Thursday, May 14, 2015

Shift is Still Prevalent in MLB

The defensive shift in Major League Baseball is here, it’s been here and it’s here to stay apparently as the shift has been just as prevalent in 2015 as it has the last three or four seasons. Across the league through roughly 35 games teams have shifted on 3,395 balls in play this season which factors out to 17,666 times over a 162-game MLB season.

The Colorado Rockies have joined the shift campaign shifting 141 times already this season which puts the team on pace for 816 shifts in 2015. For a team that has had four consecutive losing seasons and a 10 game losing streak this season the team seems desperate to do anything they can to get an extra out here or there to help the team win. Colorado is currently on pace to shift seven times more than the entire team total in 2014 and is by far the highest percentage increase from 2014 to 2015 this season. The Diamondbacks are also joining the shift parade and are on pace for 659 shifts this season which is a 2.6 times larger number then it was in 2014.

The Detroit Tigers, Cincinnati Red and San Diego Padres seem to be joining the new trend as well and are on pace for 532, 502 and 491 shifts this season respectively. The highest shifted against players in the league this season have been Lucas Duda (106 times), David Ortiz (100), Chris Davis (90), Adrian Gonzalez (89) and Ryan Howard at 81 times. The New York Yankees are considered to be the most vulnerable team to be shifted against according to many but none of their players appeared on this list surprisingly, not even Brian McCann or Mark Teixeira.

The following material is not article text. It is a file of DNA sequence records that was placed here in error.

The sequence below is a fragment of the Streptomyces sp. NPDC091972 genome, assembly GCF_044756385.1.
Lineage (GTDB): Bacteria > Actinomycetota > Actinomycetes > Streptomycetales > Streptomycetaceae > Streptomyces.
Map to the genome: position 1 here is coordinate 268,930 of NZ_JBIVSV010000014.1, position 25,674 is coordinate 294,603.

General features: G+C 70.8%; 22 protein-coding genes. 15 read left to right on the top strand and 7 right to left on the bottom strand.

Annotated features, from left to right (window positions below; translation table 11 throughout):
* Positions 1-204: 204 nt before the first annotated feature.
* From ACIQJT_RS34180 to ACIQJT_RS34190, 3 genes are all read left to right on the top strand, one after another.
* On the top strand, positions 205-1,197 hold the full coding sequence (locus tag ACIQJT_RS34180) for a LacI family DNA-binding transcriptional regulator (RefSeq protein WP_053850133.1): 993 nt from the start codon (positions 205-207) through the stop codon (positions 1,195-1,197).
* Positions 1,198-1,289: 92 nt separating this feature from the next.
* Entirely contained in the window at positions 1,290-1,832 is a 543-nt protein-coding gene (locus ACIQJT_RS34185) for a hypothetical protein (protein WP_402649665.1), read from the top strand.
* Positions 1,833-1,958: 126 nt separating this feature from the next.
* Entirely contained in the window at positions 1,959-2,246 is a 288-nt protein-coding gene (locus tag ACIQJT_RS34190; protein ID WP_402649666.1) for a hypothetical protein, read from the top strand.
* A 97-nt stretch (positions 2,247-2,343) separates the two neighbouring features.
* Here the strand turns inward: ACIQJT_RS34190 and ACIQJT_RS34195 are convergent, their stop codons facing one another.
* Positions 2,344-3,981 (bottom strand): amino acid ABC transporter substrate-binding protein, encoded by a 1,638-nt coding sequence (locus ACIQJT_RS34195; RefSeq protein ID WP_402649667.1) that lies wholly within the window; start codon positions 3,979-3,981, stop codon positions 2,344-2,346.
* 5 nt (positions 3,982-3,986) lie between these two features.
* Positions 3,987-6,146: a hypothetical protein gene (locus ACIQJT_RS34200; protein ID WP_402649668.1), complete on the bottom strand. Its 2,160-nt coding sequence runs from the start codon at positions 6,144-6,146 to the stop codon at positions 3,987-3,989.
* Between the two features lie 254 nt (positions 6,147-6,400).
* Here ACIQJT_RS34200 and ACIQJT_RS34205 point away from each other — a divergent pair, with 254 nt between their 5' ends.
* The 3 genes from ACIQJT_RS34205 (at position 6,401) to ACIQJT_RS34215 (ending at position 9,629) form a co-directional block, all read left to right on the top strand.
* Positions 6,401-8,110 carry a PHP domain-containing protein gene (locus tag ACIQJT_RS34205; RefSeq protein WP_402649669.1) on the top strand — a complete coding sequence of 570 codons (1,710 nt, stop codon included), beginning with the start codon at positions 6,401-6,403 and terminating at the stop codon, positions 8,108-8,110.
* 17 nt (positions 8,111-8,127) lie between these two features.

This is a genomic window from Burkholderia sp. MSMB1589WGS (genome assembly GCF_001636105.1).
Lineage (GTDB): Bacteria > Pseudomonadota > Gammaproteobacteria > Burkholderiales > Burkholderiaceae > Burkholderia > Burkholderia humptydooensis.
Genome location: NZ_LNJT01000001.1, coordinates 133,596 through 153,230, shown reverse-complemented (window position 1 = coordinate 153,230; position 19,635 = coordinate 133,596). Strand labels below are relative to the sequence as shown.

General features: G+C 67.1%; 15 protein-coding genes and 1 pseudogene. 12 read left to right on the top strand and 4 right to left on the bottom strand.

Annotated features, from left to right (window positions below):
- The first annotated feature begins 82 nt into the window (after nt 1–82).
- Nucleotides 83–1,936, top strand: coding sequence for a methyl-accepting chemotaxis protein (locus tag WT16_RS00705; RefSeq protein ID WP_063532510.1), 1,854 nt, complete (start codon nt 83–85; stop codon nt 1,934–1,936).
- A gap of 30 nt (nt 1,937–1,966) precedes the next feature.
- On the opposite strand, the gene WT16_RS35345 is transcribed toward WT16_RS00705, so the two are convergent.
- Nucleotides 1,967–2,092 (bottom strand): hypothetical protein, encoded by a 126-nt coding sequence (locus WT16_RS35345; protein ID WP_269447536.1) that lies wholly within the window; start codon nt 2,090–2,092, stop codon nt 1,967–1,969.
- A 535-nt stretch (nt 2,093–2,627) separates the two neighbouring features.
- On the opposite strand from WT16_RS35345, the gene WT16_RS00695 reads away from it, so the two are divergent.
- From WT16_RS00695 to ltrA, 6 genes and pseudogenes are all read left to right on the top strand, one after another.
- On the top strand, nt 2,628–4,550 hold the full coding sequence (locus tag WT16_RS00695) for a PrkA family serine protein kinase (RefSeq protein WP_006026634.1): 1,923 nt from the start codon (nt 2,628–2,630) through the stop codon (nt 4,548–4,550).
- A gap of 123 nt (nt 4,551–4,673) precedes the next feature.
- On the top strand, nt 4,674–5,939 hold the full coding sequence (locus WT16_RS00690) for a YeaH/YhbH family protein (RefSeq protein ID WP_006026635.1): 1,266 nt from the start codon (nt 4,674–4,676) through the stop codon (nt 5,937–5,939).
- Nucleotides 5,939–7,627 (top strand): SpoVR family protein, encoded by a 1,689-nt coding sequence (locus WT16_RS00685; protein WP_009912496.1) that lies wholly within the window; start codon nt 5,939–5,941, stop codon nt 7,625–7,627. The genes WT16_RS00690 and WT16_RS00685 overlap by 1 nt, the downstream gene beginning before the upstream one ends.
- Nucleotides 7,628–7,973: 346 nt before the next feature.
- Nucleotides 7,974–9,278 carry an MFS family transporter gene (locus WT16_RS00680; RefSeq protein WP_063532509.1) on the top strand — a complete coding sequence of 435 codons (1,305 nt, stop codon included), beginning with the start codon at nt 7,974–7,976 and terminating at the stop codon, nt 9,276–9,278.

Shifts are here to stay ladies and gentleman and Rob Manfred is not going to ban them so teams and players are going to have to start either beating them or employing them more because they aren’t going anywhere. The sluggers are likely going to be shifted against until they retire but the players like Chase Headley and others need to either go the other way more or drop a bunt down occasionally to counteract the shift. It has to be done or we’re going to see more perennial .300 hitters falling into the sub-.250’s due to the overwhelming shifts across Major League Baseball,

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Sorry for the Capatcha... Blame the Russians :)